• Foxtrot in Kandahar

  • A Memoir of a CIA Officer in Afghanistan at the Inception of America’s Longest War
  • By: Duane Evans
  • Narrated by: Eric Martin
  • Length: 6 hrs and 32 mins
  • 4.3 out of 5 stars (90 ratings)

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Foxtrot in Kandahar  By  cover art

Foxtrot in Kandahar

By: Duane Evans
Narrated by: Eric Martin
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Publisher's Summary

Kandahar. The ancient desert crossroads and, as of fall of 2001, ground zero for the Taliban and al-Qa'ida in southern Afghanistan. In the northern part of the country, the US-supported Northern Alliance (the Afghan organization opposed to the Taliban regime) has made progress on the battlefield, but in the south, the country is still under the Taliban's bloody hold and al-Qa'ida continues to operate there. With no "Southern Alliance" for the US to support, a new strategy is needed if victory is to be achieved. Veteran CIA officer Duane Evans is dispatched to Pakistan to "get something going in the South." Foxtrot in Kandahar is his story.

Evans' unexpected journey from the pristine halls of Langley to the badlands of southern Afghanistan began within hours after watching the horrors of 9/11 unfold during a chance visit to FBI Headquarters. It was then he decided to begin a personal and relentless quest to become part of the US response against al-Qa'ida. Evans' gripping memoir tracks his efforts to join one of CIA's elite teams bound for Afghanistan, a journey that eventually takes him to the front lines in Pakistan, first as part of the advanced element of CIA's Echo team supporting Hamid Karzai, and finally as leader of the under-resourced and often overlooked Foxtrot team.

©2017 Duane Evans (P)2018 Tantor

What listeners say about Foxtrot in Kandahar

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  • Overall
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amazing story

this was a great listen, superb story telling and great narration. written by a true patriot. book gives unique insight into the early stages of the initial stages of the Afghan war

2 people found this helpful

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Fascinating look into CIA ground forces in early Afghanistan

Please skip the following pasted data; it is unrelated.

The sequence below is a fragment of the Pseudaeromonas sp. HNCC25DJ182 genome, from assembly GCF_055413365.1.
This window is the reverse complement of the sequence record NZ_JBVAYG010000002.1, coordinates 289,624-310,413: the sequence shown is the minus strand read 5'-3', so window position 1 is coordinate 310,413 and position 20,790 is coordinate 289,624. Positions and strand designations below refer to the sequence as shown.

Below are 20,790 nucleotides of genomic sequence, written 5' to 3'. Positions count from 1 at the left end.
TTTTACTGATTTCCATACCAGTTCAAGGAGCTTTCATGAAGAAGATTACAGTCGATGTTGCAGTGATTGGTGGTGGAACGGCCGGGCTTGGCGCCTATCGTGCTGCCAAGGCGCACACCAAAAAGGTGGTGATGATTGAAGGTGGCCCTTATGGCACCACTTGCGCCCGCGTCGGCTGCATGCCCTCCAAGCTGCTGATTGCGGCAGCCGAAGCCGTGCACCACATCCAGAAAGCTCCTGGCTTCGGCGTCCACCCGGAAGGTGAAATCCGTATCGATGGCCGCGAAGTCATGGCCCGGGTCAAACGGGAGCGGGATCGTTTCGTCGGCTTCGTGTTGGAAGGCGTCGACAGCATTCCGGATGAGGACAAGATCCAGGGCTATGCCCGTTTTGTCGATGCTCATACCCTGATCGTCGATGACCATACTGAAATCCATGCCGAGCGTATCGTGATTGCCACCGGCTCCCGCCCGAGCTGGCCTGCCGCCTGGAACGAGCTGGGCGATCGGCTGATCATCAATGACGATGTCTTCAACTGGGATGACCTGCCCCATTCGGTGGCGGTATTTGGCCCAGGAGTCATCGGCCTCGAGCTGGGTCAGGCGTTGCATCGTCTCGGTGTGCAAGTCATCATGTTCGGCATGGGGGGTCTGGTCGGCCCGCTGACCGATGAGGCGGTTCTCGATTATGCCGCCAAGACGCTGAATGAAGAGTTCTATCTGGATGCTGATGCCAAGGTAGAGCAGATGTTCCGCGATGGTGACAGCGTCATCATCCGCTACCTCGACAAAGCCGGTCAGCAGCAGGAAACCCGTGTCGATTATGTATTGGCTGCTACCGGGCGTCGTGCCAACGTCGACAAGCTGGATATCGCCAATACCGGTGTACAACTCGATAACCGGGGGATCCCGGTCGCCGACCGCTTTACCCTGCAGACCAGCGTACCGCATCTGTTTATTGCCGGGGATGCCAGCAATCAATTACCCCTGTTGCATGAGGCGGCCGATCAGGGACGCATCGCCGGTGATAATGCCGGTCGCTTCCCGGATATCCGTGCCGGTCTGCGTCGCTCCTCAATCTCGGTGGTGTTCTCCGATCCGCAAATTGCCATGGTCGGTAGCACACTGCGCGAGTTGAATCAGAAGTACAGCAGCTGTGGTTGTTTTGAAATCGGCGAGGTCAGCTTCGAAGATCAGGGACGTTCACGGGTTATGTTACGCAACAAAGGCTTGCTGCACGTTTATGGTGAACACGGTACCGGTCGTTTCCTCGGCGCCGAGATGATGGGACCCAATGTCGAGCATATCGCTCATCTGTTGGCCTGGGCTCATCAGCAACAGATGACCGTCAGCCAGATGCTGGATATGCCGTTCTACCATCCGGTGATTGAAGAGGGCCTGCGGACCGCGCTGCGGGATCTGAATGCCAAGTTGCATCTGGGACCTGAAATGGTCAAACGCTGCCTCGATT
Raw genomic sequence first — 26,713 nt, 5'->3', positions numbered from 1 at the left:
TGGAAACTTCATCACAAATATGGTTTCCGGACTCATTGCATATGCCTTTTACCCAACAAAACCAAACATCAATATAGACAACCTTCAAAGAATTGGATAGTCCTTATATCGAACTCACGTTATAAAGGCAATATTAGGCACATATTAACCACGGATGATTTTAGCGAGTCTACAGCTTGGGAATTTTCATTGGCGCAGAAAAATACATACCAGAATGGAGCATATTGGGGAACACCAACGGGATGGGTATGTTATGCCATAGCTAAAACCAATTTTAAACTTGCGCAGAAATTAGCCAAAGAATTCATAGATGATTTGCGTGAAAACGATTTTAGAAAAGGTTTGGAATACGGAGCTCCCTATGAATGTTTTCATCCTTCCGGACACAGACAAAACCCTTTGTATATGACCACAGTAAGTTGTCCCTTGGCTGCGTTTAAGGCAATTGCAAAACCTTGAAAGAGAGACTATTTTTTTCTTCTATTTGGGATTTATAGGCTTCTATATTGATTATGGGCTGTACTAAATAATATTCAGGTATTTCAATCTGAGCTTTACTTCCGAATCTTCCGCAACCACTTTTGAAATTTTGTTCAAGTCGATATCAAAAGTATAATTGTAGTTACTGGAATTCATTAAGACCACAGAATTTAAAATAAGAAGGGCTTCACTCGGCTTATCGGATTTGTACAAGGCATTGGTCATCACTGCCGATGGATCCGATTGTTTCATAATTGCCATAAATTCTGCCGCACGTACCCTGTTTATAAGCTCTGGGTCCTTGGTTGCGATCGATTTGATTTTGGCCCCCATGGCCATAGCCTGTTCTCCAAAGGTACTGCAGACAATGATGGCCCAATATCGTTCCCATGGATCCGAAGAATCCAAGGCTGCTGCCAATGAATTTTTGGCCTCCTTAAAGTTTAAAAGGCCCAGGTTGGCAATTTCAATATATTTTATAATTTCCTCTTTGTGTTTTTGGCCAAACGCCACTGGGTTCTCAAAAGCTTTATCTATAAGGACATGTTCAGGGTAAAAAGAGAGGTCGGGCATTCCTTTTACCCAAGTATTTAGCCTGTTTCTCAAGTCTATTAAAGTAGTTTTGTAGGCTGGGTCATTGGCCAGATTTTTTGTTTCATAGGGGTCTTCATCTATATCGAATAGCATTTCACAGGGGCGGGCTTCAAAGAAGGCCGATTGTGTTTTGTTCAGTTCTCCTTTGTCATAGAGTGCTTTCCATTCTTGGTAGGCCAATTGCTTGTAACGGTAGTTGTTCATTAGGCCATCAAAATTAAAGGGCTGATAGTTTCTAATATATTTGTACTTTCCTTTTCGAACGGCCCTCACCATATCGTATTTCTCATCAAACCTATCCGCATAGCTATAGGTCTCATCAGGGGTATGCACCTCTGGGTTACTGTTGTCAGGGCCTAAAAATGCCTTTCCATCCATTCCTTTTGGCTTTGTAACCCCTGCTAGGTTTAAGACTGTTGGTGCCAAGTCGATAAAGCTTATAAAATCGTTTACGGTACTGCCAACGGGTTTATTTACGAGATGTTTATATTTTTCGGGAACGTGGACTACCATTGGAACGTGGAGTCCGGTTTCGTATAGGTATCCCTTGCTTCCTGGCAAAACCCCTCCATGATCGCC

Very captivating book that delves into CIA operations in Afghanistan. Well written with a clear and seamless storyline. I would pair this with other books written by Army Special Forces of the era (Horse Soldiers comes to mind) to get both perspectives (CIA & ODA). I suspect certain aspects of the story are missing, specifically regarding the recruitment and employment of assets and agents in theater. Still this book covers a remarkable story of CT operations prior and post 9/11.

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Great information...very poorly narrated

The information was excellent and very good insight into events that took place following 9/11.

The delivery of the information was subpar. The narrator was overly dramatic with every sentence, which became frustrating and annoying.

1 person found this helpful

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Interesting look

Nice account of a CIA lead team into Afghanistan after 9/11. Quick read and would definitely recommend reading The Only Thing Worth Dying For first. Interesting side account of the agency's actions while trying to establish order and peace in insurgent ruled Afghanistan. If you have read TOTWDF it's a great companion piece.

1 person found this helpful

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Intelligently written

Interesting...good story line. Believable...did not talk down to me. The reader was in good voice...perfect for the task.
The Afghan culture is not beyond reproach. This dark side is pertinent and should have been mentioned.

Thank you all for your good work. Especially you , Duane.

Jack

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God, what an inappropriate narrator!

Want to hear a book read aloud by a whiney, bitchy version of Richard Simmons? You'll love this guy. If I were Duane Evans, I'd go back to Afghanistan and hide in a cave in Tora Bora. Don't the authors have any say in who represents them in a first-person narration?

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  • Al
  • 10-01-21

Not the best

The story was half interesting. What made it painful was the narrator. The narrators voice sounded like it was computer generated. I found it a bit annoying throughout the whole audiobook.

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  • M
  • 04-06-19

good book, would recommend

I really liked the book and narrator pronounced names correctly. gives a good view of how fragile things were in the beginning